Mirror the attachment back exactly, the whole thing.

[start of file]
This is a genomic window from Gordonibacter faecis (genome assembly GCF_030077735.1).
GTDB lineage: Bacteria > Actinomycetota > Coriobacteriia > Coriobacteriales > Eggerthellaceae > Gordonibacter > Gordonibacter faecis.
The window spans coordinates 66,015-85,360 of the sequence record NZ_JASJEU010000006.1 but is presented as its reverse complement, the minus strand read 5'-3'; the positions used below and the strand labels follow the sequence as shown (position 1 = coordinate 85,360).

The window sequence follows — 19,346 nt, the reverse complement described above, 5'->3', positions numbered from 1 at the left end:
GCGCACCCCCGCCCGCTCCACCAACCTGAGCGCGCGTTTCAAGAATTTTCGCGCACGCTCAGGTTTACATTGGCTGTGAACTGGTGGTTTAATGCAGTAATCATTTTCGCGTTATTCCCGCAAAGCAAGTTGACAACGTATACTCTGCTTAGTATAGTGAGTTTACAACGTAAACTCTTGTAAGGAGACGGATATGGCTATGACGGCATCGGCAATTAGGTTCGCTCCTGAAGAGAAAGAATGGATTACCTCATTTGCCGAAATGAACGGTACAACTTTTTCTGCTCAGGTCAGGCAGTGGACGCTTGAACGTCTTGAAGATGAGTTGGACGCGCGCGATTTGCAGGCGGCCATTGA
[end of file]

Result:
This is a genomic window from Gordonibacter faecis (genome assembly GCF_030077735.1).
GTDB lineage: Bacteria > Actinomycetota > Coriobacteriia > Coriobacteriales > Eggerthellaceae > Gordonibacter > Gordonibacter faecis.
The window spans coordinates 66,015-85,360 of the sequence record NZ_JASJEU010000006.1 but is presented as its reverse complement, the minus strand read 5'-3'; the positions used below and the strand labels follow the sequence as shown (position 1 = coordinate 85,360).

The window sequence follows — 19,346 nt, the reverse complement described above, 5'->3', positions numbered from 1 at the left end:
GCGCACCCCCGCCCGCTCCACCAACCTGAGCGCGCGTTTCAAGAATTTTCGCGCACGCTCAGGTTTACATTGGCTGTGAACTGGTGGTTTAATGCAGTAATCATTTTCGCGTTATTCCCGCAAAGCAAGTTGACAACGTATACTCTGCTTAGTATAGTGAGTTTACAACGTAAACTCTTGTAAGGAGACGGATATGGCTATGACGGCATCGGCAATTAGGTTCGCTCCTGAAGAGAAAGAATGGATTACCTCATTTGCCGAAATGAACGGTACAACTTTTTCTGCTCAGGTCAGGCAGTGGACGCTTGAACGTCTTGAAGATGAGTTGGACGCGCGCGATTTGCAGGCGGCCATTGA